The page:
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Benjamin Graham, the father of value investing and Warren Buffett’s mentor, is often quoted as saying, “In the short run, the market is a voting machine but in the long run, it is a weighing machine.” While most investors inherently understand that equity investing should be done with a long term horizon, it is very interesting how the above quote is actually reflected in market returns. By putting it into a few charts, we can far better appreciate just how relevant the quote is.

To show this I have broken the return of the ALSI into its 3 component parts, dividend yield, earnings growth, and PE change. The return generated from dividends is the most stable component of the return stream, followed by earnings growth. The change in the PE multiple is generally the most volatile component of an investor’s return and it is eye opening to see just how much of an impact it can make over the short term.

In Chart 1, the ALSI return is shown over rolling 1 year periods. We all intuitively know that investing into equities requires an investment horizon of longer than 1 year, and this chart shows exactly why this is the case. Aside from the fact that there are quite a few periods of negative returns, it is interesting to note that nearly half of the average ALSI 1 year return is determined by the change in PE ratio. Over 1 year, then, nearly half of your investment thesis comes down to your assessment of the change in popularity of your investment.

Chart 1: Rolling 1 Year ALSI Return (broken into component parts) Source: Seed Investments (31 January 2019)

When looking over 10 years, however, it becomes obvious that the major determinant of your return is not the price you paid, but rather whether your investment has delivered earnings and paid out dividends, i.e. quality investments rise to the top not because they become more popular (get voted for) but rather because they grow in value (get more weighty). Being more popular over this period certainly will help, but it is no longer just a popularity contest but more of a meritocracy. On average, less than one sixth of your 10 year return is determined by the change in the market PE ratio.

Chart 2: Rolling 10 Year ALSI Return (broken into component parts) Source: Seed Investments (31 January 2019)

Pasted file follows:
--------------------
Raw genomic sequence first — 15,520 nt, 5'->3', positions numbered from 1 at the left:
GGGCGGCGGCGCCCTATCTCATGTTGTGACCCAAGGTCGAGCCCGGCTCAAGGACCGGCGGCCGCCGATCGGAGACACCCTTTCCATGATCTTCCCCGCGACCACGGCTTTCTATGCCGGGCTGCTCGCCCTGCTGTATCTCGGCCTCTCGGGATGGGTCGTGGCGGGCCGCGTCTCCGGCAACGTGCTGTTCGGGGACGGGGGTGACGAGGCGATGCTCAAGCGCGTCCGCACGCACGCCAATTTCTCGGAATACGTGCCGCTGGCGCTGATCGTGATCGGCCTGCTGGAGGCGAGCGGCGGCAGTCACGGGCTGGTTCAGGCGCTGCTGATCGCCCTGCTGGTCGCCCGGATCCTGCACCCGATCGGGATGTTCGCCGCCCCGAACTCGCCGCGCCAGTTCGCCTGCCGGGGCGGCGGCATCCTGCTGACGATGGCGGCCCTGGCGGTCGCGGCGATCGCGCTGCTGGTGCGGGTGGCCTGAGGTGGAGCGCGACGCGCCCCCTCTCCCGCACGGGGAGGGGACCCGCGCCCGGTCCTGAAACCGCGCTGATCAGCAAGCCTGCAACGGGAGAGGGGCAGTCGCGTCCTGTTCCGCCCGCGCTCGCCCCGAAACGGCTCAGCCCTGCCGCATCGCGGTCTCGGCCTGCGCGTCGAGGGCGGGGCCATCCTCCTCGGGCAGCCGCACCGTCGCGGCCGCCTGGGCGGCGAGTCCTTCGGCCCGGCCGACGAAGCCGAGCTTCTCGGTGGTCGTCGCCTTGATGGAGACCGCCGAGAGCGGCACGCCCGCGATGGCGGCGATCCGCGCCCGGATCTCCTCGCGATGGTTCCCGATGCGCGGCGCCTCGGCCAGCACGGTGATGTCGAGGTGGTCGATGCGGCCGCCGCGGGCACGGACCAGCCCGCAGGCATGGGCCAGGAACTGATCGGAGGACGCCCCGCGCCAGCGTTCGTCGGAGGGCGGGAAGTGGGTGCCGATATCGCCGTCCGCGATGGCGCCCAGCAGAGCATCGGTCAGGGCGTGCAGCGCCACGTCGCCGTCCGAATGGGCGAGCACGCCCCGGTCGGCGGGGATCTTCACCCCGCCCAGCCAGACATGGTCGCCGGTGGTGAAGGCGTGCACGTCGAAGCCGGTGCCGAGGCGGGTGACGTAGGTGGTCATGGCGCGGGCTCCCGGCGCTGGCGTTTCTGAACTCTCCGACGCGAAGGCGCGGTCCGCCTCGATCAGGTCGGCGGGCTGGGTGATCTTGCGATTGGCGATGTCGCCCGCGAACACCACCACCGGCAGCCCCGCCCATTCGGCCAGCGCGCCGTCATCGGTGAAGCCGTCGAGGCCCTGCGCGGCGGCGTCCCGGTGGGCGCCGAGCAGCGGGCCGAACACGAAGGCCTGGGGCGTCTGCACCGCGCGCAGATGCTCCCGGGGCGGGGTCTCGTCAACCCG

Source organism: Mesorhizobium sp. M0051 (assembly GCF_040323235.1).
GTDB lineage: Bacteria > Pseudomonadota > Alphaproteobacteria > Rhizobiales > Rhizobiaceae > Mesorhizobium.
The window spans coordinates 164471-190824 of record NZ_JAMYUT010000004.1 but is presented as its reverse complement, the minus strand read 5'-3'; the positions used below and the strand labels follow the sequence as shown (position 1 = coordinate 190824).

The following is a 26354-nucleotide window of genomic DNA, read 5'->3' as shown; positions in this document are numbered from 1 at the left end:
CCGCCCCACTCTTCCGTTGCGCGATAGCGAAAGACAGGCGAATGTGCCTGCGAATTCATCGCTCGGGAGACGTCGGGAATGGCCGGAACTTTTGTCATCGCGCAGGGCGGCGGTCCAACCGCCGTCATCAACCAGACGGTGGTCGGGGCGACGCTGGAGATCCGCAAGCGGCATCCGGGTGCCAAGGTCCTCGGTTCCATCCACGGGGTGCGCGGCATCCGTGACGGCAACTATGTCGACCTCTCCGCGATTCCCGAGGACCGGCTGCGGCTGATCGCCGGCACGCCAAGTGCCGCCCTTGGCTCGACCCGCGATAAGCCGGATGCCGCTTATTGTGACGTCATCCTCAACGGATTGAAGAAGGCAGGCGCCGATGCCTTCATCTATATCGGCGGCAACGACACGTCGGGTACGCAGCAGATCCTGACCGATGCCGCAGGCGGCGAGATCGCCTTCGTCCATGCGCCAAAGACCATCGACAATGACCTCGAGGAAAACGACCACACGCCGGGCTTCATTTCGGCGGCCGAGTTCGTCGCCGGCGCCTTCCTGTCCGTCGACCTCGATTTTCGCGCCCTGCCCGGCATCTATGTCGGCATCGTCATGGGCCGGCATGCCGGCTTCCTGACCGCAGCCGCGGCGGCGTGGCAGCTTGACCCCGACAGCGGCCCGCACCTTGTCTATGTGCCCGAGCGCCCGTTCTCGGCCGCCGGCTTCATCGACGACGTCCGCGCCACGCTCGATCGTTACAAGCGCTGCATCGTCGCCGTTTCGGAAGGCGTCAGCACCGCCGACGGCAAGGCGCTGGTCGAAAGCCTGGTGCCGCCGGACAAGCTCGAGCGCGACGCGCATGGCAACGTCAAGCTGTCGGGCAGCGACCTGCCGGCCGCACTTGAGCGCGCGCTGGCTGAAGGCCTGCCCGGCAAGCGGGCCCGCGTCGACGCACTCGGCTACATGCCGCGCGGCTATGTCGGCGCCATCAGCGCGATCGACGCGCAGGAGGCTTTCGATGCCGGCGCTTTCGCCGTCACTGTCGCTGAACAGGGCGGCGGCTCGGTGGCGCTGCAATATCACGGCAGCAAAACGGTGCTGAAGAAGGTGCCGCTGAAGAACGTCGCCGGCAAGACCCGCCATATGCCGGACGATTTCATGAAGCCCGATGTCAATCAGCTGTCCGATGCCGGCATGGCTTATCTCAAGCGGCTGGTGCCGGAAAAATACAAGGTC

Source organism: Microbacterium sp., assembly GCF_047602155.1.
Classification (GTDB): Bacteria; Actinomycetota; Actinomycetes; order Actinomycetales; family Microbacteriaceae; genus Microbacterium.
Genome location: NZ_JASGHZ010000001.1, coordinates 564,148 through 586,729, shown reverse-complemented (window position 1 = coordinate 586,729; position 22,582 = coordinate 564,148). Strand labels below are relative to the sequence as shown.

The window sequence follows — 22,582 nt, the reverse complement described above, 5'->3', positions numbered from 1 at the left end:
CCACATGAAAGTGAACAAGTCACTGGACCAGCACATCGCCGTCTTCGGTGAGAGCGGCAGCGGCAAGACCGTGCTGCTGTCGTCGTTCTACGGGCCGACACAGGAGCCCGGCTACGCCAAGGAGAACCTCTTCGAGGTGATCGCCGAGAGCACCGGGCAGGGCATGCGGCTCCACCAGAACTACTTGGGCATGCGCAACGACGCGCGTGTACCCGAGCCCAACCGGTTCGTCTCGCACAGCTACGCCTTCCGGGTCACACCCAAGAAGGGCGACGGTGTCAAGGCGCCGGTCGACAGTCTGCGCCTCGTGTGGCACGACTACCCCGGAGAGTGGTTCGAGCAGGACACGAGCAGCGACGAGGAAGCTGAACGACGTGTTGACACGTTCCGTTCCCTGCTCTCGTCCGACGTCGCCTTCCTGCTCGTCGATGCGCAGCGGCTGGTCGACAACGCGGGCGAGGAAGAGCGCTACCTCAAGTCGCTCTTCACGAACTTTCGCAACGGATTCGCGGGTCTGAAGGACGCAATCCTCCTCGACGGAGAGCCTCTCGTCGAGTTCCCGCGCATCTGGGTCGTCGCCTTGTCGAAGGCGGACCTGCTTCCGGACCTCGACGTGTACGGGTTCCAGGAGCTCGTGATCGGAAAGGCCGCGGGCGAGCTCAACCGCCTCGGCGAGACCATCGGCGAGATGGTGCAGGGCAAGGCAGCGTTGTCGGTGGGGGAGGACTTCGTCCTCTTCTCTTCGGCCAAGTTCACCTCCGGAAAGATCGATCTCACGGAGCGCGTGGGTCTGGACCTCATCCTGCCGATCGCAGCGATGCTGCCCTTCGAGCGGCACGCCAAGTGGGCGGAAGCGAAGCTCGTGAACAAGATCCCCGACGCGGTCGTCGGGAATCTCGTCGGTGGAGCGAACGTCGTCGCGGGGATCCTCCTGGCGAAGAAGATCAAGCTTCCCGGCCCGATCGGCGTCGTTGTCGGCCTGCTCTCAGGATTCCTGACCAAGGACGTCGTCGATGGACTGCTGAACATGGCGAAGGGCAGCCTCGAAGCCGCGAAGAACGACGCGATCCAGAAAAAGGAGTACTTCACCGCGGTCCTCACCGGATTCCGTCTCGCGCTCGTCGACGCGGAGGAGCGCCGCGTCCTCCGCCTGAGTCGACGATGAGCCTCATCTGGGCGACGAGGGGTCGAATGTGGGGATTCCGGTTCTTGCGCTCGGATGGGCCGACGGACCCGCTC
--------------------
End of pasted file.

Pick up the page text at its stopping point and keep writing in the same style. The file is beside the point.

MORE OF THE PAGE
Chart 3, below, shows how over 1 year your return is pretty much 50/50 split between fundamentals (dividends and earnings) and sentiment (valuation change) but how over 10 years more than 80% of your return is determined by fundamentals and less than 20% by sentiment. Get the odds in your favour by setting your investment horizon appropriately!

Chart 3: Return Split for Different Investment Horizons Source: Seed Investments (31 January 2019)

A few sharp investors are probably looking at the above and thinking, “Surely if I can determine the direction of earnings over the short term (next year), then this will be a major factor on the direction of the market PE ratio because investors should be happy if earnings are growing (and vice versa)?” Unfortunately, this assessment is not in the slightest bit accurate. In fact, over 1 year periods, 45% of the time the PE ratio is down AND earnings are up, as shown in Chart 4 below.

Chart 4: Prevalence of Different Market Environments Source: Seed Investments (31 January 2019)

The data in Table 1 shows that the average earnings growth is in fact stronger in periods when the PE ratio is down (19%) than when the PE ratio is up (18%). This invalidates any argument that it is mainly due to weak earnings growth that the PE falls. When looking at the average ALSI return in the 4 discussed scenarios, it is pretty evident how important the change in PE ratio is to 1 year returns.

Table 1: Selected Data over Rolling 1 Year Periods Source: Seed Investments (31 January 2019)

This insight filters through to our decision making process by ensuring that we make our investment decisions with appropriate investment horizons in place. I mentioned in my last report that our expectations for local equity returns are the highest that they have been for 6 years. While we expect decent returns this year from equity markets, we aren’t reliant on the market delivering returns this year.

Should there be more market weakness we have both the capacity and fortitude to take advantage of the improved valuations knowing full well that our decisions will pay off over the next 5 to 10 years.

Take care,

Mike Browne

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